Remember when you first felt freedom? Whether freedom is frightening or thrilling, people usually have a “first freedom” story. We realized we get to make choices about our lives, vote, leave on a plane by ourselves for the first time, walk through the door on our own apartment or house.
I felt my first taste of footloose freedom in the wildlife areas of Eastern Washington. Hiking through LT Murray, I followed game trails and jeep roads past hunting camps empty since the previous fall. I camped where ever I wanted, not in a numbered, reserved site. This is nothing like Western Washington, where piles of branches cut off social paths, signs point the way, and you are reminded to stay on the trail-always!
To be fair, the impact of too many feet on wet ground is the reason for these restrictions. The dry side of the state has firmer ground and fewer lug sole boots treading the trail.
But confinement to a path creates a strange geometric mindset. You hike to a point and back, and hopefully the point has a view, a meadow, or a lake. If you’re lucky, you are on a loop so that you can go in a circle. Signs may point the way. Mountaineering gives some freedom, but you’re probably following a documented route, whether it’s drawn on a map or downloaded on a phone. There is little loneliness to be found: lines form on some hiking trails and volcano hikes.
You don’t just wander here.
So I felt like a refugee from a land of rules on my first trip to American Prairie Reserve. I waited to go there until there was an online reservation system to ensure a campsite. I made sure I had my America the Beautiful public lands pass for Charles Russell Wildlife Refuge.
And then I found out about public access in Montana. Campground full? There is dispersed camping on public lands, with a few guidelines to keep things clean for others. A ranger stopped to ask if I was okay when I was walking the road with a pack, not to check my pass. He thought maybe I left behind a car with a flat. He gave me his map and told me I didn’t have to walk the road and jeep tracks. If I wandered back in the hills, I could see lots of grouse, he said.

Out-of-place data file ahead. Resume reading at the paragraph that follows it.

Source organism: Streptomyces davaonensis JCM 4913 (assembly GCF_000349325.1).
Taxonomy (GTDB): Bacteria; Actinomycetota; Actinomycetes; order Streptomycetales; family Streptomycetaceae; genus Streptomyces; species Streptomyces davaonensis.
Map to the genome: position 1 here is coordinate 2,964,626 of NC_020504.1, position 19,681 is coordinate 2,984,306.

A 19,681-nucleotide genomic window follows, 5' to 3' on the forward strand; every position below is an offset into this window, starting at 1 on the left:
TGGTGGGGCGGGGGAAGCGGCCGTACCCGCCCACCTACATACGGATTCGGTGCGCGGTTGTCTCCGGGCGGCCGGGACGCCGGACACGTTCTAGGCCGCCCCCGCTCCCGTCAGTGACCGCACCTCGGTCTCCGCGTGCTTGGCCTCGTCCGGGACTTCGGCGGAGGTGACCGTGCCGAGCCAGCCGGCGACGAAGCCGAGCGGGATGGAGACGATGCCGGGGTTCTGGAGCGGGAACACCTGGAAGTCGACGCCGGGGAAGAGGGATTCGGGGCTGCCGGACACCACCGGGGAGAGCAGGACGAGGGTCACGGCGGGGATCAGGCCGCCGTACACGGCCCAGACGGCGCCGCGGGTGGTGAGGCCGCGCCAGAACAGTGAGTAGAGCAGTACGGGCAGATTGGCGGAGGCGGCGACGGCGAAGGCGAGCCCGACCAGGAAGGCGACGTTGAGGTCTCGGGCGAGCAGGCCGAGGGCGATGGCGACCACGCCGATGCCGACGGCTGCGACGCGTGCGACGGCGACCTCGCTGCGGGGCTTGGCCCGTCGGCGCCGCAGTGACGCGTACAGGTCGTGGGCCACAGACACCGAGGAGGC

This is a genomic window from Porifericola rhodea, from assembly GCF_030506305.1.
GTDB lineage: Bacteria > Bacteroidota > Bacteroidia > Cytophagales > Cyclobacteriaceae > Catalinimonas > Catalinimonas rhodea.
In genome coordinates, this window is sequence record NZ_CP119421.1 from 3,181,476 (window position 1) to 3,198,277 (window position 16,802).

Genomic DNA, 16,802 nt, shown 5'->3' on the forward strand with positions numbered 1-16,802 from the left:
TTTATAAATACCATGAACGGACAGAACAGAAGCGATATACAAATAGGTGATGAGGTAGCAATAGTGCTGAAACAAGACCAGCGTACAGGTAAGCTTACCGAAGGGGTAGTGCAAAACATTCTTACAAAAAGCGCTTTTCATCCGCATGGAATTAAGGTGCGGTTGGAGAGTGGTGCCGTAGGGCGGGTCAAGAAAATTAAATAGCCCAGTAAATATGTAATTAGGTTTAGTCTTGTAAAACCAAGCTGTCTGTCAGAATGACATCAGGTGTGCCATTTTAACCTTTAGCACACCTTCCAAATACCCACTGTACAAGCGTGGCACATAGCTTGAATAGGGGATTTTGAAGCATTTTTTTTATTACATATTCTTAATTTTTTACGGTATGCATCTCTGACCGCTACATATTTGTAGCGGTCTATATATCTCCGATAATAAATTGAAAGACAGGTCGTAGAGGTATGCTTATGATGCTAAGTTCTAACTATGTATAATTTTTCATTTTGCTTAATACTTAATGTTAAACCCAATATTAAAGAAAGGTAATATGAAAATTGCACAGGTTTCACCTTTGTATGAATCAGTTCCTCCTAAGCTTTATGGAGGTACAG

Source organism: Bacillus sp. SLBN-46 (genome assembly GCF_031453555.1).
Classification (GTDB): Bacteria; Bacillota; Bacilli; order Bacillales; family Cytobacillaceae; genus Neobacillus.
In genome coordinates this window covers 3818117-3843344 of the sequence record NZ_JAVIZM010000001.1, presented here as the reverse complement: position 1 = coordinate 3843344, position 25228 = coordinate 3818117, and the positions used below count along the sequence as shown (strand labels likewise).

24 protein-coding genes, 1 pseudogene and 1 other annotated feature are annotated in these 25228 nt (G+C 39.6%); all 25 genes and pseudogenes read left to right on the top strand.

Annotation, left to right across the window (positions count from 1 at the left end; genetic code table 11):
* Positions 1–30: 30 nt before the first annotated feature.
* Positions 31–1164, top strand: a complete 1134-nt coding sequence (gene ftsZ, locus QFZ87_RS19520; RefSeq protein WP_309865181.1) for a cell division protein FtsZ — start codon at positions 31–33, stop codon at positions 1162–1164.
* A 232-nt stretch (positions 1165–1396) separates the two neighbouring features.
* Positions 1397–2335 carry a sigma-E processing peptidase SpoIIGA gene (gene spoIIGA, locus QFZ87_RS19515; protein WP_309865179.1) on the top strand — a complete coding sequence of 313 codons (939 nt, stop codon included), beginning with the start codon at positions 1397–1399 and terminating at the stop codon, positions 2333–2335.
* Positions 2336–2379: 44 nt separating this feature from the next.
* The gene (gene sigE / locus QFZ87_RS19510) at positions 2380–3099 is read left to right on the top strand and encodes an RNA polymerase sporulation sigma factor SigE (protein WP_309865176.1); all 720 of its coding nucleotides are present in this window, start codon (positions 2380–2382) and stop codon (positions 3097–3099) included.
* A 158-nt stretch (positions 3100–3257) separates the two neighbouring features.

Montana felt like freedom writ large.
My first hike on Box Elder crossing was an exercise in removing training wheels. I stayed on the dirt two track for a way, then saw the smooth black face of a hill with golden grass catching the sun. Bison trails went that way. I followed their tracks across the creek and up the hill, and found another hill and another. A potpourri of rocks poked up from the dirt, inviting examination, sometimes on hands and kness. I sat on that hill and looked across the prairie landscape and realized I could keep wandering for days.
In May, I made three trips across Box Elder Creek, one to trek across to Reynolds Road, one to just wander, and another to field sketch. I followed bison trails and wandered off the jeep track. A couple snakes scolded me from the grass. I tiptoed around the bison bulls but couldn’t avoid scaring the cows. I found rocks and eggs and bugs.
Later in my trip, I met a friendly birding couple in the coin laundromat at Malta. They told me their freedom story. They lived in Texas, and had just purchased a home that would be their last. Then they visited friends in Montana. When they realized how much freedom there is in Montana compared to Texas, they sold the house without ever having slept a night in it, moved to Missoula, and never turned back.
Sure, wandering around the prairie means you’re watching for snakes. Bad weather can sweep in when you’re out in the open. You need enough water because it doesn’t stream off the mountains like home. But you are free to roam, relax, and explore. When you live in a place like my home- or Texas, apparently, you remember that.